Tax tip #5: Employees vs. contractors
February 01, 2016

Who is working for your business: an employee or a self-employed contractor? Knowing the distinction between the two can make all the difference when it comes to financial reporting and filing taxes. 

The CRA examines six main factors to determine the relationship between a business and a worker: financial risk, control and autonomy, equipment ownership, hiring, investment, and opportunity for profit. One factor on its own can't definitively place a person in either category - they're evaluated as a unit to determine an individual's relationship to your business.

Employee versus independent contractor
When considering a worker's status, first conclude who has the greater financial risk in the situation. Employees are reimbursed for their expenses, while the self-employed aren't entitled to such payments. They will also have fixed monthly costs even when not working.

Next, determine who is in charge and can dictate the actions of the worker in question. Is the person consistently monitored, and does someone else decide what jobs they'll complete? Or does the worker have the agency to refuse a job? Answering these questions reveals who has control over the task at hand and how much autonomy the worker has.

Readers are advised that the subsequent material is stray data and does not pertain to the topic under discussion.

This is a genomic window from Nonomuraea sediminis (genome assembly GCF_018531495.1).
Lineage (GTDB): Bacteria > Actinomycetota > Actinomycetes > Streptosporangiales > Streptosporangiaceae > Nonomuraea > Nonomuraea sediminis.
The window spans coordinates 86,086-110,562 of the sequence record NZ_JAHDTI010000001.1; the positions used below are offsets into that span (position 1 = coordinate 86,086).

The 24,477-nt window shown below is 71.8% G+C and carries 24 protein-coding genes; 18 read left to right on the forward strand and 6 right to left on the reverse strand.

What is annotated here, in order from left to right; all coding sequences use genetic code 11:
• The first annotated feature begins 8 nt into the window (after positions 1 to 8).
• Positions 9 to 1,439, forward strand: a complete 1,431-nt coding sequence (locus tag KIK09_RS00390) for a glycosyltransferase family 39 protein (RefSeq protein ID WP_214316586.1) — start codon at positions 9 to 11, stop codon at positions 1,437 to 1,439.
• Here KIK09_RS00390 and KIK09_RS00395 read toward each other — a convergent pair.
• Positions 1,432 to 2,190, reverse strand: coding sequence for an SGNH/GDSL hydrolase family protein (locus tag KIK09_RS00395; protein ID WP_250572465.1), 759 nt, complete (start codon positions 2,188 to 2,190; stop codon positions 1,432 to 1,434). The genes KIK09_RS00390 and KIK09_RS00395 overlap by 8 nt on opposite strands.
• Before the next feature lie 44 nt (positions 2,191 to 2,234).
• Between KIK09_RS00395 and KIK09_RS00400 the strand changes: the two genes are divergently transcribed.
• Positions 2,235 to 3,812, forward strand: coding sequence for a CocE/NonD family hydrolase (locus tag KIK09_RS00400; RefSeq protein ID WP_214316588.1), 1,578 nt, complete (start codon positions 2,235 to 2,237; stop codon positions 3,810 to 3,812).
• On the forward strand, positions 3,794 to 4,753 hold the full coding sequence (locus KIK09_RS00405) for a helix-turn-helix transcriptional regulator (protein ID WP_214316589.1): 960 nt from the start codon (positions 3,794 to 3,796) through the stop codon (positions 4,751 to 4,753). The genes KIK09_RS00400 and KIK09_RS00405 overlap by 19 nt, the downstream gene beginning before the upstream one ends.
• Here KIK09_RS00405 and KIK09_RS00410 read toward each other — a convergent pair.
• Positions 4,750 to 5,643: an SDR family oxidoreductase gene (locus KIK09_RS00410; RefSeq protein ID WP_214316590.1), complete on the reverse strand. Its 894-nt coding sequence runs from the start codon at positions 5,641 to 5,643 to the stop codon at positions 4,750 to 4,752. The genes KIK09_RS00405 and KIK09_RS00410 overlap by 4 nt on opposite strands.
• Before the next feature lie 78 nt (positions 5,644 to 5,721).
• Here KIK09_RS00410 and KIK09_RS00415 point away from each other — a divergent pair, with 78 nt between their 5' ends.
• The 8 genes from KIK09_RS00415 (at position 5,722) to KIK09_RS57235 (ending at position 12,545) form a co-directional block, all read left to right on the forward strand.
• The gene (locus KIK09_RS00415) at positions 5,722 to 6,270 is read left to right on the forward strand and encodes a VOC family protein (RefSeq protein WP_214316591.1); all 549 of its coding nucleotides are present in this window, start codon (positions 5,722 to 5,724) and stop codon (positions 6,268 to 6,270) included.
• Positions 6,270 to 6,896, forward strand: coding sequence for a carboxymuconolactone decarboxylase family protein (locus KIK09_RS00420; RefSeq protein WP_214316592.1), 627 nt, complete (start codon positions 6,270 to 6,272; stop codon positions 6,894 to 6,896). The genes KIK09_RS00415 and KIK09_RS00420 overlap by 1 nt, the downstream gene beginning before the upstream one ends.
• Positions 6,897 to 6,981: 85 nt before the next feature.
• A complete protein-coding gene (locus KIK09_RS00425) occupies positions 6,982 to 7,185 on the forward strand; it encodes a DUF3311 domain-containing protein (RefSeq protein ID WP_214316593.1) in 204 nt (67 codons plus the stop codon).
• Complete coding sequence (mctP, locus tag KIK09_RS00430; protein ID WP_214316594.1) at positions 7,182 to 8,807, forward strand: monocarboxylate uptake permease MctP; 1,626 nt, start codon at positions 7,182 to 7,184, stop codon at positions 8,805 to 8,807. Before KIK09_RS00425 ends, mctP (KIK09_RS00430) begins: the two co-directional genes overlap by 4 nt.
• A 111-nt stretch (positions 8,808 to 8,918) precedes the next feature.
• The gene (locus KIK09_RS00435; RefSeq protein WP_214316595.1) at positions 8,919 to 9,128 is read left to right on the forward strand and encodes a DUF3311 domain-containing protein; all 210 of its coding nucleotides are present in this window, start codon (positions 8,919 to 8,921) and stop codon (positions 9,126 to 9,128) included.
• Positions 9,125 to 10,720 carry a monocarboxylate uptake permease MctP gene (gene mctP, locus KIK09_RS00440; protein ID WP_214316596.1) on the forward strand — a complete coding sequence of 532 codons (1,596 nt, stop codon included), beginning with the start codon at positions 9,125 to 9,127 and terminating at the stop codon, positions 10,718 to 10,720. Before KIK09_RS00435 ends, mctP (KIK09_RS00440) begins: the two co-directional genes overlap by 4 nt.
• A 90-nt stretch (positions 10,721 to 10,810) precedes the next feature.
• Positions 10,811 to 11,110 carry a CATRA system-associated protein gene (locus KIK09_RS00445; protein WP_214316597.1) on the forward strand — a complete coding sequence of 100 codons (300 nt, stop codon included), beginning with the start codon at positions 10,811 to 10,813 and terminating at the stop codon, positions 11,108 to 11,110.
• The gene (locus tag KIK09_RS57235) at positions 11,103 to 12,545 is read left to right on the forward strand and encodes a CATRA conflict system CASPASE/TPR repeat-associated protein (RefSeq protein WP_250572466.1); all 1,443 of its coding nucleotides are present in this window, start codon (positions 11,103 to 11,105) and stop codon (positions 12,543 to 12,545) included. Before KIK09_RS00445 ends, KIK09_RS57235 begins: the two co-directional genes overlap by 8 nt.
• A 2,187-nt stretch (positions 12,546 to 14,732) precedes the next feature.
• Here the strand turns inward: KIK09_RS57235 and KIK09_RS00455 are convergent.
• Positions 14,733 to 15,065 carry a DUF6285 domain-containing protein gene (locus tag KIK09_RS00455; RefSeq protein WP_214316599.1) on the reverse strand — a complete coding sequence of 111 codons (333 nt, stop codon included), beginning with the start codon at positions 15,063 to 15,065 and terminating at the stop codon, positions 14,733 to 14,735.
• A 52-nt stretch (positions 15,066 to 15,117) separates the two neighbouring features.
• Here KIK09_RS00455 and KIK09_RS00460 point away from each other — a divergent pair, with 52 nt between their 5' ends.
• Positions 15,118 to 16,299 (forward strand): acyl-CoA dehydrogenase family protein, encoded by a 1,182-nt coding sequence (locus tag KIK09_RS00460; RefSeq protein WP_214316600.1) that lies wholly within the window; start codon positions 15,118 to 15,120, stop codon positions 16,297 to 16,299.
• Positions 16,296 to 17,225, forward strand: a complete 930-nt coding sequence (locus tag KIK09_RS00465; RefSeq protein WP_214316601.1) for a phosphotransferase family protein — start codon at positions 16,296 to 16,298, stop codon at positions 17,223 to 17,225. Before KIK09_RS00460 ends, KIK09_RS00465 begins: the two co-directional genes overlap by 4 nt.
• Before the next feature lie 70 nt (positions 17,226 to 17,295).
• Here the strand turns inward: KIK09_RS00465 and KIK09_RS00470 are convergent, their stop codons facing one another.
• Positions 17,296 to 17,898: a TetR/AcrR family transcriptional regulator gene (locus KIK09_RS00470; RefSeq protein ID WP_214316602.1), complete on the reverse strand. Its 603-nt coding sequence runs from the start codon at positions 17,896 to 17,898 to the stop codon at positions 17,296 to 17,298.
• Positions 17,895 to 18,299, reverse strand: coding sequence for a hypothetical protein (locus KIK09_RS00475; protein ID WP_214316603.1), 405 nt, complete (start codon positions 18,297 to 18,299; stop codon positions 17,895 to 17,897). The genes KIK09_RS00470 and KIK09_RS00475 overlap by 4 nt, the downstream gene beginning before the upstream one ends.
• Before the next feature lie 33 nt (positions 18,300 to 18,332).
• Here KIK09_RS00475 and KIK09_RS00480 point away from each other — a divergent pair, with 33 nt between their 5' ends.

If a person owns the tools and equipment needed to perform a task, it's more likely he or she is an independent contractor. They're responsible for the initial purchase and any subsequent repairs. A contractor is also able to hire assistants or outside help without requiring the payer's approval.

Finally, a significant investment in the company can indicate a business relationship, thus suggesting the worker is not an employee. In fact, anything implying the person in question could incur a profit or loss suggests they're self-employed. Standard employees have no control over the business but still work within it. Independent contractors, meanwhile, can choose whether or not to accept a working contract, thus altering their potential for profit.

If there's still confusion as to whether your worker is an employee or a self-employed contractor, either party can request a free status ruling from the CRA. Before looking at the six elements above, the agency will ask both you and the worker what the intent was when the two of you began the relationship. They'll review any written contracts as well.

Filing taxes doesn't have to be confusing. Learn more about how Sage helps small businesses and their accountants and bookkeepers navigate tax season.

Nexus: G-WEBCD1